- The Islamic calendar (or Hijri calendar) is a purely lunar calendar consisting of 12 lunar months in a year of 354 or 355 days. The months and days of Hijri calendar begin and end according to appearance and different phases of moon. It starts from the month of Muharram and ends on Zul-Hijja.
- It is based on the Qur'an and its proper observance is a sacred duty for Muslims.
That’s what Allah says in the Qur'an:
"The number of months in the sight of Allah is twelve (in a year) - so ordained by Him the day He created the heavens and the earth...." (9:36).
"It is He Who made the sun to be a shining glory, and the moon to be a light of beauty, and measured out stages for it, that you might know the number of years and the count of time. Allah did not create this except in truth and righteousness. And He explains His signs in detail, for those who understand" (10:5).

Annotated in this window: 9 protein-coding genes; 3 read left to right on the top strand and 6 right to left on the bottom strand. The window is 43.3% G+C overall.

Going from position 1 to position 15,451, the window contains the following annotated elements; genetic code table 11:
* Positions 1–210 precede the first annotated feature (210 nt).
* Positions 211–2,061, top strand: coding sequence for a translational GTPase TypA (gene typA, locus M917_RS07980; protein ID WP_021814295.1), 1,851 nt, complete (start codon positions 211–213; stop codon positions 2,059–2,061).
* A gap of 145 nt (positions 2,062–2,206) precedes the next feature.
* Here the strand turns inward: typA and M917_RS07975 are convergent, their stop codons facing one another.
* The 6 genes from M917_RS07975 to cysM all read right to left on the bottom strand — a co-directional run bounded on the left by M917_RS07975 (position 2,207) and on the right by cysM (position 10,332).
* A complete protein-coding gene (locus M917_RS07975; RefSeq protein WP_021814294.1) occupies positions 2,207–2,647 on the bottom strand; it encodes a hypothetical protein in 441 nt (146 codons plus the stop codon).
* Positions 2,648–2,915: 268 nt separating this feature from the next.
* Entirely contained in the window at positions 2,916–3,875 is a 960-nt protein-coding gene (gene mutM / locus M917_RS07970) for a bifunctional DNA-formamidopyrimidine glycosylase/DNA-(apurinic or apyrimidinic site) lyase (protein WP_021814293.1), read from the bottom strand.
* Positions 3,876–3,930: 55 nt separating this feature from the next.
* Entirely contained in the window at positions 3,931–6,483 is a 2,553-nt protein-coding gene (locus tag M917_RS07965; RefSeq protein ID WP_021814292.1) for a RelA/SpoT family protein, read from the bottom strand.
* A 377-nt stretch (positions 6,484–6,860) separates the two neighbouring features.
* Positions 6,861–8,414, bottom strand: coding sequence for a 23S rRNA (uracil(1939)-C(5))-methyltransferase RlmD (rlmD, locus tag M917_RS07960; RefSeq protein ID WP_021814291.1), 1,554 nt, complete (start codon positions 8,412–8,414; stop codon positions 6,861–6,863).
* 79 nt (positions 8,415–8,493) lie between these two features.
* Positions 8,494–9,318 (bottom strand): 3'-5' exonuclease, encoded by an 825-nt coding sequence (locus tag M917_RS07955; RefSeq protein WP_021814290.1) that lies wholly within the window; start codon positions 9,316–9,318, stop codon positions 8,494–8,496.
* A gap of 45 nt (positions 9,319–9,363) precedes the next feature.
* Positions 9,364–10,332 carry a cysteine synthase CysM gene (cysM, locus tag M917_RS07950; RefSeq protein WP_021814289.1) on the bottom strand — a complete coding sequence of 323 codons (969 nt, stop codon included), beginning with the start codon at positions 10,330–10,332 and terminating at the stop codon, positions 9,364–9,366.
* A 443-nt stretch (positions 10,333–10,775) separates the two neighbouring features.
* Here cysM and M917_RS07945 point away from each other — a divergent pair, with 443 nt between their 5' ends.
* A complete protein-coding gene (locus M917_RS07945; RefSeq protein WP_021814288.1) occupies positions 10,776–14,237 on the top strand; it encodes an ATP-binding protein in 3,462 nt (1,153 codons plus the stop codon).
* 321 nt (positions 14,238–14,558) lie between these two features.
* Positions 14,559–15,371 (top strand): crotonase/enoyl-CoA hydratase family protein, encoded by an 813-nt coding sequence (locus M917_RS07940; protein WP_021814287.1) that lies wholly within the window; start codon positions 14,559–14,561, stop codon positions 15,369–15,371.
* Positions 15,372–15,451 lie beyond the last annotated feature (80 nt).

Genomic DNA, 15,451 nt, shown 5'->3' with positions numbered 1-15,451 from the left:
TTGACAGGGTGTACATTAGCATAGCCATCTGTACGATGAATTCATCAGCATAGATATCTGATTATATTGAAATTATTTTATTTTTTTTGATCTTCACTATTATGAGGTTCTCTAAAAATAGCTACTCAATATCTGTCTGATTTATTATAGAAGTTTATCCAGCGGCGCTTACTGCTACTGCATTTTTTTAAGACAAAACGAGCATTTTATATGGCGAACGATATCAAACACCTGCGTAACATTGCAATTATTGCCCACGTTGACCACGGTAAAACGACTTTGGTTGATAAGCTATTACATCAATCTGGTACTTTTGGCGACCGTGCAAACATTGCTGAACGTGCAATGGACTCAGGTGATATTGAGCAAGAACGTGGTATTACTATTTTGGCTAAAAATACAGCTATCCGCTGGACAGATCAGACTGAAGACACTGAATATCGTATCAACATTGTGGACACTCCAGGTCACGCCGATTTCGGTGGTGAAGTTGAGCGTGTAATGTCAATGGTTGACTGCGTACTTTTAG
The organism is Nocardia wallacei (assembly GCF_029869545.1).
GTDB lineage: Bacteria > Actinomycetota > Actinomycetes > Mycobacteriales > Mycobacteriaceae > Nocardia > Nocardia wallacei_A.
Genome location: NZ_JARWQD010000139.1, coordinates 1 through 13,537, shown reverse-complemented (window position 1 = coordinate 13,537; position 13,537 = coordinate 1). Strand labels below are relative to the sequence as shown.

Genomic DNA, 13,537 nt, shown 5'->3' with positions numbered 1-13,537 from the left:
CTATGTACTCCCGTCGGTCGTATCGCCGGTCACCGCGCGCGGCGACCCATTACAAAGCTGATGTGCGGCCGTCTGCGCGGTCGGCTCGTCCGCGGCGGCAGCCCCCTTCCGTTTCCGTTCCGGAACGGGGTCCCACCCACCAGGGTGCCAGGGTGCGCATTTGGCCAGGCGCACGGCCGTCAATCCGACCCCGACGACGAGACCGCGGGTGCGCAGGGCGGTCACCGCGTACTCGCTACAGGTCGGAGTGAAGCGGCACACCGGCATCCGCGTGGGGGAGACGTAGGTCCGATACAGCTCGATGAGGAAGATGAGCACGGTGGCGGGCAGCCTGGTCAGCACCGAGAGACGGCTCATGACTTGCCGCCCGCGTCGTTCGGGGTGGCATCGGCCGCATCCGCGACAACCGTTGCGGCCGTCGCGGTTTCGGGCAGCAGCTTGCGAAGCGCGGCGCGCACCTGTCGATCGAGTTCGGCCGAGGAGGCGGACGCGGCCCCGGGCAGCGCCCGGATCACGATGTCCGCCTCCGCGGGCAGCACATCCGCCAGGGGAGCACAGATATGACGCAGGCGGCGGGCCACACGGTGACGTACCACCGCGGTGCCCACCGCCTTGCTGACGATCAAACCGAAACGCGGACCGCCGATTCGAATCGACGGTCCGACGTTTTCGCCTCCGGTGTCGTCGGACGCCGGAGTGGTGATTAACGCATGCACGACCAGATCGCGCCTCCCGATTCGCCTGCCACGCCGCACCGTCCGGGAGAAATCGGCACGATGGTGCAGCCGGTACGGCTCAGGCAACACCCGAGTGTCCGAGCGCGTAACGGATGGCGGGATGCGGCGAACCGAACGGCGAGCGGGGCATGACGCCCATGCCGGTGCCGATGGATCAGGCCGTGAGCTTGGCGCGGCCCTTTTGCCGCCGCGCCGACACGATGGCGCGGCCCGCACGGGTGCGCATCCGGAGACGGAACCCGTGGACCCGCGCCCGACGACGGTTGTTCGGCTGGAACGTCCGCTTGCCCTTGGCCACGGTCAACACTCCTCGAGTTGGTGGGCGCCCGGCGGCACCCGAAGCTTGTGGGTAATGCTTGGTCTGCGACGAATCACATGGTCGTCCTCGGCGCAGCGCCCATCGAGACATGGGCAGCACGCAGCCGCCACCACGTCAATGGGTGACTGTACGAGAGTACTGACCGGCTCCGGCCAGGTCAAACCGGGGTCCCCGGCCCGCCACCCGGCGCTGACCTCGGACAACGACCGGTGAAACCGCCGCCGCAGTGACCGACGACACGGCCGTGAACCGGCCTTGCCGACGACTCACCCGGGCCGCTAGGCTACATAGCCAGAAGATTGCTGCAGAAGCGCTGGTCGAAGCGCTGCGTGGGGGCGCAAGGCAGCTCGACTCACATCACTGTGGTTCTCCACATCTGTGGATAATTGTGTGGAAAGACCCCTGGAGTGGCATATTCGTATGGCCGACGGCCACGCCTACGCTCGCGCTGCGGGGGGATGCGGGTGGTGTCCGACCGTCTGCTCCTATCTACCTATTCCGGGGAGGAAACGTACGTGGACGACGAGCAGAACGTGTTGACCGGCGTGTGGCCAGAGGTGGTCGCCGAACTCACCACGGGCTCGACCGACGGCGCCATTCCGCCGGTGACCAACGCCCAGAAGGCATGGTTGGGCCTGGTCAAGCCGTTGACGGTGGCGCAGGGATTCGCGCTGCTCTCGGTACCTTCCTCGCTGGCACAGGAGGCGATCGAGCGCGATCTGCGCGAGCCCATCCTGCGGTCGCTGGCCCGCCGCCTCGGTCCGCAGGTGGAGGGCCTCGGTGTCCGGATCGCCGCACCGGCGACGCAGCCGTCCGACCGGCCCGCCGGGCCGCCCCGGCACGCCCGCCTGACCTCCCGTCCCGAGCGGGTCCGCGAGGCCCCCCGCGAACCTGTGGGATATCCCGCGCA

- The Hijri calendar is the official calendar in countries around the Gulf, especially Saudi Arabia. But other Muslim countries use the Gregorian calendar for civil purposes and only turn to the Islamic calendar for religious purposes.
- The months of the Islamic year are:
1. Muharram ("Forbidden" - it is one of the four months during which it is forbidden to wage war or fight)
2. Safar ("Empty" or "Yellow")
3. Rabia Awal ("First spring")
4. Rabia Thani ("Second spring")
5. Jumaada Awal ("First freeze")
6. Jumaada Thani ("Second freeze")
7. Rajab ("To respect" - this is another holy month when fighting is prohibited)
8. Sha'ban ("To spread and distribute")
9. Ramadan ("Parched thirst" - this is the month of daytime fasting)
10. Shawwal ("To be light and vigorous")
11. Dhul-Qi'dah ("The month of rest" - another month when no warfare or fighting is allowed)
12. Dhul-Hijjah ("The month of Hajj" - this is the month of the annual pilgrimage to Mecca, again when no warfare or fighting is allowed)